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GIS Day

GIS Day 2013

This year we celebrate GIS Day on November 20, as part of Geography Awareness Week. It might surprise the average person how much geography matters in our everyday lives. The ability to link maps digitally to information enables us to visualize and understand patterns and relationships around us. Geographic information systems, or GIS, provides this link. More...

Containers in port

The Advent of the Modern-Day Shipping Container

Read a brief history of the humble shipping container. The arrival of containers revolutionized the shipping industry. Containers could be efficiently stacked, allowing more and more goods to be transported across the seas. Labor costs were dramatically lowered and, since containers were sealed, theft was reduced. Over time, the marine transportation industry and the size of ships, trucks, trains, docks, and ports increased and expanded to handle the growing use of containers. The impact on global commerce was enormous, leading to a boom in international trade due to lower transportation and handling costs. More...

survey

How high is the Washington Monument?

This month, the National Geodetic Survey (NGS) conducted a series of geodetic surveys of the peak of the Washington Monument. These surveys will allow NOAA to establish a new definitive height for the monument and allow comparisons with future surveys to detect any changes in height. Questions? We thought you might have a few, so we put together a handy Q&A. More...

Bilby Tower construction

Historic Traveling Bilby Tower 'Comes Home'

Employees of NOAA's National Geodetic Survey recently volunteered their services in Osgood, Indiana, where the Surveyors Historical Society erected a historic Bilby Tower in Osgood Trail Park. Osgood is the hometown of Jasper Bilby, who invented the innovative survey tower in 1927. The tower now stands as a permanent monument to Jasper Bilby and his pioneering contribution to geodesy's evolution. More...

boat on Erie Canal

The Great Loop: Circumnavigating Eastern North America by Boat

The Great Loop is a continuous waterway one can traverse that includes a little bit of the Atlantic, Gulf Intracoastal Waterways, the Great Lakes, Canadian Heritage Canals, and the inland rivers of America's heartland. Once the journey is complete, you are an official "Looper." There are some requirements. They include a great amount of time, a boat with less than a five foot draft to get you down those inland waterways and, of course, NOAA nautical charts and a NOAA radio. More...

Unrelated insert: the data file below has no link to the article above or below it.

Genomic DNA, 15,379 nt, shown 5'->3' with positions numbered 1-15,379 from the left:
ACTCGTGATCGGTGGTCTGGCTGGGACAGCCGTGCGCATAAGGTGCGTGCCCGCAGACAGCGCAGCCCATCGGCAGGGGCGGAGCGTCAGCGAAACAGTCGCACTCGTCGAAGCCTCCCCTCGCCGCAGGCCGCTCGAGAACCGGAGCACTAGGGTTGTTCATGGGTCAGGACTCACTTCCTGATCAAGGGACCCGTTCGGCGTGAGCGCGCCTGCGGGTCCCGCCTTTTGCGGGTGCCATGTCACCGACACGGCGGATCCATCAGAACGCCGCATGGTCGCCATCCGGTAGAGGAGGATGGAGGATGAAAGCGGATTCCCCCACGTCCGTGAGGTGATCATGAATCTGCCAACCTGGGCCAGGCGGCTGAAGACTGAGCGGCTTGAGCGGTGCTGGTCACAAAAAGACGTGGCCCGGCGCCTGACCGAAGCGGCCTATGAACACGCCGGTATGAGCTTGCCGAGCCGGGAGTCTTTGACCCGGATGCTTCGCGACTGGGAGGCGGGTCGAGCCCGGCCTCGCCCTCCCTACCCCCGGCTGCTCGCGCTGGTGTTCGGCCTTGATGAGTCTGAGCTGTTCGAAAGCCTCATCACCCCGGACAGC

an estuary in Florida

National Estuaries Week, September 23-29

Estuaries are some of the most productive ecosystems in the world and are home to many different plants and animals. Estuaries also support the U.S. economy in the form of seafood sales, jobs, and recreational activities such as fishing, bird watching, and boating. Our National Estuarine Research Reserves are designed to protect these areas and the species that inhabit them. Do your part to help protect and conserve our nation's estuaries. More...

The Galveston Hurricane of 1900

The Galveston Hurricane of 1900

On September 8, 1900, a horrific hurricane slammed into Galveston, Texas. Wind speeds surpassed 135 miles per hour, making it a category 4 on the Saffir-Simpson Hurricane Wind Scale. Storm surges rose 15 feet and, within hours, estimates of 6,000 to 12,000 unwary people were killed and over 3,600 buildings were destroyed. The Galveston Hurricane remains the deadliest natural disaster in United States history. More...

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